Albion Interactive History / People / Washington Gardner

Albion Interactive History

Albion Interactive History / People

Senator Washington Gardner, 1845
U.S. Senator

    Died March 31, 1928  

Mr. Gardner’s life began February 16, 1845, on a Morrow County, Ohio farm and ended 83 years later on March 31, 1928. His career was an extremely varied one. He was wounded as a soldier for the Union Army during the Civil War. After that he became an attorney, a Methodist minister, a professor, financial agent and vice-president of Albion College, a member of the U.S. Congress, a banker, and an industrialist.

he was the son of John L. and Sara (Goodin) Gardner. One of his grandfathers arrived in America in 1777, a soldier in the British army, later settling in Loudoun County, Virginia, before moving to Ohio.

When Washington was only sixteen he joined the Union Army. This was in October, 1861. He was a private in Company D, 65th Ohio Infantry. He fought in the battles of Shiloh, Chickamauga, Missionary Ridge, and was wounded in the right knee in fighting, it is believed, in Georgia. This was in May, 1864. After hospitalization, he was discharged December 14, 1864, in Nashville, Tennessee, after active service for more than three years. He was a seasoned war veteran at nineteen.

His next move was to seek an education, and he started preparing for college in Berea, Ohio, moving later to Hillsdale College and Ohio Wesleyan University. He received his A.B. degree from the latter institution in 1870 and an LL.B. degree from the Albany Law School in 1876 where he was valedictorian. He also attended the Boston School of Theology.

After receiving his law degree, he was admitted to practice in New York state courts and in federal courts. In 1876, he began practicing law in Grand Rapids with Samuel A. Kennedy, a friend of his boyhood and college years.

He practiced law in Grand Rapids only a year after which he joined the Michigan Conference of the Methodist Episcopal Church, becoming a minister. He was pastor of a number of churches including those in Jackson and Albion. He served the First Methodist Church in Albion in 1888 and was instrumental in raising funds for the church structure at South Ionia and East Erie Streets which was torn down in 1960. By 1889 the Albion College Board of Trustees appointed him a college vice-president and professor of biblical history and literature after a resolution suggesting this action was adopted by the faculty on December 16, 1889. It was while in this position that he was instrumental in raising funds for the college for a number of years.

Mr. Gardner became commander of the Michigan department of the Grand Army of the Republic, and he became commander-in-chief in 1913. After relinquishing his Albion College post in 1894, he became secretary of state of Michigan and then a member of Congress, the latter in 1899. He served in Congress until 1911. His two-volume History of Calhoun County, Michigan was published in 1913.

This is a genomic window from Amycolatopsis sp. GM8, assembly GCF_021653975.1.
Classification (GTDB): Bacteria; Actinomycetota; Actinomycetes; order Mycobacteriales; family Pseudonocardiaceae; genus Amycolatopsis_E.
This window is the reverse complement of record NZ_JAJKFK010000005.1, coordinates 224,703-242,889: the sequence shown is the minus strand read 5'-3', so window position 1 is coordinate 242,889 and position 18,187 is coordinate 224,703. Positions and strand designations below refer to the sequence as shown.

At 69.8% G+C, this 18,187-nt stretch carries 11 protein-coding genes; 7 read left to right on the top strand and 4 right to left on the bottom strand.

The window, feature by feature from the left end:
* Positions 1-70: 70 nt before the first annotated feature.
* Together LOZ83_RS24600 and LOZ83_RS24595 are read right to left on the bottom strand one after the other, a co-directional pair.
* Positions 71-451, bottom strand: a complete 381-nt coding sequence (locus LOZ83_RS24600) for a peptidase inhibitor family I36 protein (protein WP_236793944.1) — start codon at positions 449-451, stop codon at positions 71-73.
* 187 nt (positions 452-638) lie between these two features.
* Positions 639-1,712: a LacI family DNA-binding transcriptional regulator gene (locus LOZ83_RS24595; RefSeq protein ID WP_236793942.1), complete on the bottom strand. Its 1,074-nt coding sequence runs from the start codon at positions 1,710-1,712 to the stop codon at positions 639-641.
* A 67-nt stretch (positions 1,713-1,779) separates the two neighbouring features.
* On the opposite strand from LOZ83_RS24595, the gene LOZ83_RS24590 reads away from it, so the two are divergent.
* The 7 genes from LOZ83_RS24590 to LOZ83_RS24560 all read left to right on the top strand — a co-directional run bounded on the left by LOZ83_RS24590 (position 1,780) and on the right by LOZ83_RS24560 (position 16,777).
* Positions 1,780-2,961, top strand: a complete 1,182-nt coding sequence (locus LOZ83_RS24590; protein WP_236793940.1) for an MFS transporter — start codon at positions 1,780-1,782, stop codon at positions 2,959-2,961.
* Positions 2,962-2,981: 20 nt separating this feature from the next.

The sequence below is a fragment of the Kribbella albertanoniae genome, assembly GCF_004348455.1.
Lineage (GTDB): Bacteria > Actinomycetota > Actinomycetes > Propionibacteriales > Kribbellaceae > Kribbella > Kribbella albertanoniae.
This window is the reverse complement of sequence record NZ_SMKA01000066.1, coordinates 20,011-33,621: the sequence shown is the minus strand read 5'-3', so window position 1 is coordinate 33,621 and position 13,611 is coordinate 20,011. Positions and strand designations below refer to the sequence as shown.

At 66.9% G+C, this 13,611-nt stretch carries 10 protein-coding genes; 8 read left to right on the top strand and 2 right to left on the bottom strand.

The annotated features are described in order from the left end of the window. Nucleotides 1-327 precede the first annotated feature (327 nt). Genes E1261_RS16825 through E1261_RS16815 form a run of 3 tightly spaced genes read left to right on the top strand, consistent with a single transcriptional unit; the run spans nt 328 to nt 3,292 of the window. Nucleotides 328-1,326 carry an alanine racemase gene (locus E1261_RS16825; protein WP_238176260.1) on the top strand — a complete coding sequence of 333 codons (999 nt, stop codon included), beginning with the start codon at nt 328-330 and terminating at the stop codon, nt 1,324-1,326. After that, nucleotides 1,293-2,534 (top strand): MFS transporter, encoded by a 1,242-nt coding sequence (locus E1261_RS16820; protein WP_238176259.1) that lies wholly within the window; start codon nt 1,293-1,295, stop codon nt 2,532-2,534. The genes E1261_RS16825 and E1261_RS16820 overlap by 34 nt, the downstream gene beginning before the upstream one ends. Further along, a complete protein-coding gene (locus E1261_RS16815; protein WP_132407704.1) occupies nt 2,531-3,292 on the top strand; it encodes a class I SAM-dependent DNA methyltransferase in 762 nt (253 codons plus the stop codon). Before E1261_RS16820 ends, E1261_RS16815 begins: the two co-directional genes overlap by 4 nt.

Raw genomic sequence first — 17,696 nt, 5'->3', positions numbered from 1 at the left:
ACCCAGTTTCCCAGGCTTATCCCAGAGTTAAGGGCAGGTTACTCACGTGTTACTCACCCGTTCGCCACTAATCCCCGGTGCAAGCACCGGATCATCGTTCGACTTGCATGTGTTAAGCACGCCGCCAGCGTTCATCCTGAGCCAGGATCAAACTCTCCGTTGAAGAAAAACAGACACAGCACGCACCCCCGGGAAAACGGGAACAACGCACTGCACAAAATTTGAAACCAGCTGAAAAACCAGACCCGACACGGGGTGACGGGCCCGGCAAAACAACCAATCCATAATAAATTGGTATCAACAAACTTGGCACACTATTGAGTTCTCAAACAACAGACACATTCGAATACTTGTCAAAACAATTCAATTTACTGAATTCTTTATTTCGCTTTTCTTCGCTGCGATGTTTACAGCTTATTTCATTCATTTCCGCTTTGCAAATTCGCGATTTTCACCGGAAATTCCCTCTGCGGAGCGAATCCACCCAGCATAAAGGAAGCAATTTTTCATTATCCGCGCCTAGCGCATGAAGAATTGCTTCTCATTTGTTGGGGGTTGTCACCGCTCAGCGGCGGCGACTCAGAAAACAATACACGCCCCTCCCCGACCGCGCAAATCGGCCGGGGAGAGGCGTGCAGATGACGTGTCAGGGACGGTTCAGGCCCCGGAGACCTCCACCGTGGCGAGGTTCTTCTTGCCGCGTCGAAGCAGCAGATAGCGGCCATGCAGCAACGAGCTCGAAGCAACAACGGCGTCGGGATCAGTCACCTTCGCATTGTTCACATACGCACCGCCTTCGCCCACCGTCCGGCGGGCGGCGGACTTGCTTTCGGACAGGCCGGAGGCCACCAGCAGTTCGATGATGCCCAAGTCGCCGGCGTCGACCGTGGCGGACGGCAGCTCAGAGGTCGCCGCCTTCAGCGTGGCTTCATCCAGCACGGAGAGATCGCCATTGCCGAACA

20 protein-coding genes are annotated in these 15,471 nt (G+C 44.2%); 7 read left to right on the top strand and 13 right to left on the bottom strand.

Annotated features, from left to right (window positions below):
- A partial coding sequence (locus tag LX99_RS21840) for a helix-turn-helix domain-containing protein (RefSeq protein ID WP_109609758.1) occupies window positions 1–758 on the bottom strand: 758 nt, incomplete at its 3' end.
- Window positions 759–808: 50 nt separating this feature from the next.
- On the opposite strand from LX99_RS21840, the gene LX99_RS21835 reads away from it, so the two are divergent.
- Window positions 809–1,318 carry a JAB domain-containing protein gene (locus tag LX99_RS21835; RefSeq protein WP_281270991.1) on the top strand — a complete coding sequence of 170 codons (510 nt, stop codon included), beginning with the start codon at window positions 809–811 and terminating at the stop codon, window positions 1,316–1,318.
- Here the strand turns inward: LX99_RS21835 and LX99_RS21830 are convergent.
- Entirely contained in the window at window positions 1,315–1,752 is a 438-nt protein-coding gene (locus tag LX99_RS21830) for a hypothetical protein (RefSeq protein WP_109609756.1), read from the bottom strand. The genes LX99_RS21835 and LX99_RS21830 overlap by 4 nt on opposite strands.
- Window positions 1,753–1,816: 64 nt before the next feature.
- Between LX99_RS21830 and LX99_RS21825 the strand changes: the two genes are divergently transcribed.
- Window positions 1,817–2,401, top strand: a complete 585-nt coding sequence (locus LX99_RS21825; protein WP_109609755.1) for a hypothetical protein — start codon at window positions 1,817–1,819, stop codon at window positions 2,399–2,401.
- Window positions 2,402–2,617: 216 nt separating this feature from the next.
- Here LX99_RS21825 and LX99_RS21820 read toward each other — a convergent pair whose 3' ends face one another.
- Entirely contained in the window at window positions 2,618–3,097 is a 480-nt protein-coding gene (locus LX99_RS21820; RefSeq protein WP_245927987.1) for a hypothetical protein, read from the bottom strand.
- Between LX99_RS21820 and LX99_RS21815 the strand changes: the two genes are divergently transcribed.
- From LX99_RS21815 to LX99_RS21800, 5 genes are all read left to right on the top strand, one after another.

Desk of Washington Gardner from the U.S. Senate chamber, stored at the A.P. Gardner House.

While in Congress, Mr. Gardner was a member of the Education, Militia, and Alcoholic Liquor Traffic committees his first term and of the Appropriations committee his second term.

His business interests included a directorship of the Commercial & Savings Bank (Albion), presidency of the Marion Oil & Gas Company, treasury-ship of the Grape Sugar Cereal Company, Ltd., Battle Creek; directorship of the Malleable Iron Company, and directorship of the Albion Buggy Company. He was also associated with a number of human welfare groups. He was a member of the national advisory board of the Red Cross; president of the Michigan Children’s Home Society, and a trustee of the National Children’s Home Society.

Mr. Gardner and Anna Powers were married in 1871, the year after he graduated from Ohio Wesleyan. She had been a resident of Abington, Massachusetts. They had seven children: Grace Bartlett, Mary Theodosia, who became Mrs. Harry B. Parker; Carleton Frederick, Elton Goldthwaite, Raymond Huntington, Lucy Reed, and Helen Louise.

Shortly before his death in 1928, an important Albion building was named in his honor, Washington Gardner High School, dedicated February 8 and 9, 1928. Mr. Gardner died a little more than a month later.

His death was occasion for this paragraph in the Albion Recorder obituary: “All Albion grieves today over the passing of its most distinguished citizen, Dr,. Washington Gardner, a man beloved by all and in the height of his career, one who carried the name of this city throughout the length and breadth of the country. Throughout his notable and honorable life Dr. Gardner was a soldier in the Union Army, a lawyer, a minister of the gospel, a statesman, an educator, field secretary, a United States commissioner, and in his home town a good neighbor and friend to all.

Source: Gildart, Robert. Albion College, 1835-1960, A History. Chicago: Donnelley Lakeside Press, 1961.

Source: Frank Passic. A History of the Albion Public Schools. Albion, Michigan: E. Weil Publishing Services. 1991.

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